2.2. Leadership Style

The supervisor can significantly influence the motivation and the collaborative spirit of employees as well as the general climate of the organizational culture and functioning. Leader behaviour plays a key role in team cohesion (Murray, 2006) . According to Burroughs (2005) , leadership is the process of influencing the attitudes and behaviours of a group of people, formal or informal, small or large, by one person (leader) in order them to work willingly and cooperatively achieving the goals of the organization with maximum efficiency. According to Storey (2005) , leadership is the balancing of particularly high abilities in a person who is innovative, experimenting and reinforcing group cohesion by providing information to its members, conceding to them power and recognizing their job offer. Chelladurai and his associates (Chelladurai, 1978; 1990; Chelladurai & Carron, 1983) proposed the Multidimensional Leadership Model, which consists of five leadership styles: democratic, authoritarian, mentoring, social support and positive feedback. According to this model, the convergence of the three types of leadership (indicative, preferred, perceived) affects positively to the team’s mood improving the performance and the job satisfaction of its members. Study has shown that the most effective leadership style is the democratic one in which the leader-supervisor distributes as much power to his subordinates as (Schmuck, 1968) , while unwanted leadership is considered the authoritarian (Surujlal, & Dhurup, 2012) . In addition, three attributes of an effective leader were recorded: development of interpersonal relationships, division of competences and decision-making (Bennie & O’Connor, 2012) , with socially supportive leadership style to stimulate team morale (Bray, Millen, Eidsness, & Leuzinger, 2005; Hampson & Jowett, 2014) and reinforce their desire to participate in physical activities outside of work (Chatzisarantis & Hagger, 2009) . Training and instruction style is associated negatively with stress (Monemi & Moghaddam, 2013) , while the authoritarian style is associated positively with anxiety and the use of verbal aggressive behaviour by the leader (Bekiari, 2014) . Conclusively, the supervisors with their behaviour and the way that they perform their tasks affect the job satisfaction of the subordinates, promoting the production and implementation of innovative ideas within the enterprise (DeJong & DenHartog, 2007) .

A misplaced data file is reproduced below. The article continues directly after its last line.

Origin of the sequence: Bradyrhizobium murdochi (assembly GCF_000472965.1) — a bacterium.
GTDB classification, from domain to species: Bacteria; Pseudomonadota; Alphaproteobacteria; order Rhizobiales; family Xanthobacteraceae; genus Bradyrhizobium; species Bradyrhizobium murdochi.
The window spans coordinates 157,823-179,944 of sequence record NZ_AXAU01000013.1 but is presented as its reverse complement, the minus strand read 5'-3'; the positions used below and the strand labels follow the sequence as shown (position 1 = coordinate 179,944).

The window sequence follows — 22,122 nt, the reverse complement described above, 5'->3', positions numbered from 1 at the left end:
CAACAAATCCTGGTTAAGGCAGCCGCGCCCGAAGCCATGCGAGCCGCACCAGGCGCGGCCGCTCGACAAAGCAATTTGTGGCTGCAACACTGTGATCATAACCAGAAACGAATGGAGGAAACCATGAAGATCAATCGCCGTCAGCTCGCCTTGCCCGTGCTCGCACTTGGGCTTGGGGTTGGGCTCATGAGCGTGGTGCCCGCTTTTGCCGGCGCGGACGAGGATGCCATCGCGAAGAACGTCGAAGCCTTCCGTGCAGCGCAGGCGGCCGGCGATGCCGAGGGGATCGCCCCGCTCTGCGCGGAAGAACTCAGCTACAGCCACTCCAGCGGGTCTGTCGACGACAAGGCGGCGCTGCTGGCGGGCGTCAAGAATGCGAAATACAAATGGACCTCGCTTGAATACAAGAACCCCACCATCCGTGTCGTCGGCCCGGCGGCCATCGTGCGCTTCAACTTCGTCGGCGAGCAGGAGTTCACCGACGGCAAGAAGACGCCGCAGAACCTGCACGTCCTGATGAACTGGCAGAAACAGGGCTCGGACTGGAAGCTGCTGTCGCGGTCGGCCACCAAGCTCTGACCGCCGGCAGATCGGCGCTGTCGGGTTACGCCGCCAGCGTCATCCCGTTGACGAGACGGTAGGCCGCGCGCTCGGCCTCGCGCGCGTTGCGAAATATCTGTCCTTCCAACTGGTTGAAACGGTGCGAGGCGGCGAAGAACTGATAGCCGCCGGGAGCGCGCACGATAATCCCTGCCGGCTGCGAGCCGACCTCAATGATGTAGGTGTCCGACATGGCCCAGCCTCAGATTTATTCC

2.3. Job Satisfaction

Job satisfaction is defined as the worker’s assessment of the job and the framework in which it is performed (Weiss & Cropanzano, 1996) , which is not a stable situation but it is likely to change because it is determined by various factors (Robbins & Judge, 2013) such as the specific characteristics of the profession, the conditions in which the profession is applied, characteristics of the employees personality with the natural consequence that employees (Robbins & Judge, 2013) do not getting absolute satisfaction from their profession. In order the job satisfaction to be measured various factors must be taken into consideration such as the person’s subjective view of how much he desires what he derives from his work (Vroom, 1964) , his value system (Locke, 1999) , the framework and the context of job. In addition, positive or negative attitudes towards work can have a significant impact on many forms of organizational behavior (Koustelios, 2001) and is related to the individual’s professional experience (Koustelios & Kousteliou, 2001) . Job satisfaction encourages employees to make a greater contribution to the production process, as it has a positive influence on the quality of the provided services (Chang & Chelladurai, 1997) , increases the productivity and establishes a good cooperative behavior in the workplace (Lussier, Say, & Corman, 1999) as employees learn more easily their new tasks and make fewer complaints (Luthans, Norman, & Hughes, 2006) . In addition, job satisfaction is negatively linked to increased absenteeism of employees from the workplace (Tsiggilis, Koustelios, & Togia, 2004) , reducing the phenomenon of inappropriate access to it and the frequency of accidents (Luthans, Norman, & Hughes, 2006) and is associated with low labor mobility indicators (Hatton et al., 2001; Tsiggilis et al., 2004) . Smith & Bourke (1992) recorded the most important factors of job satisfaction, as follows: a) the nature of the work itself, b) the salary, c) the possibility of promotions, d) the colleagues, and e) the superiors. For example, research carried out on employees of cultural structures showed that employees were satisfied with their supervisor and the nature of their work but were dissatisfied with their salary (Koustelios, Theodorakis, & Goulimaris, 2004) .

3. Method

3.1. Participants and Procedures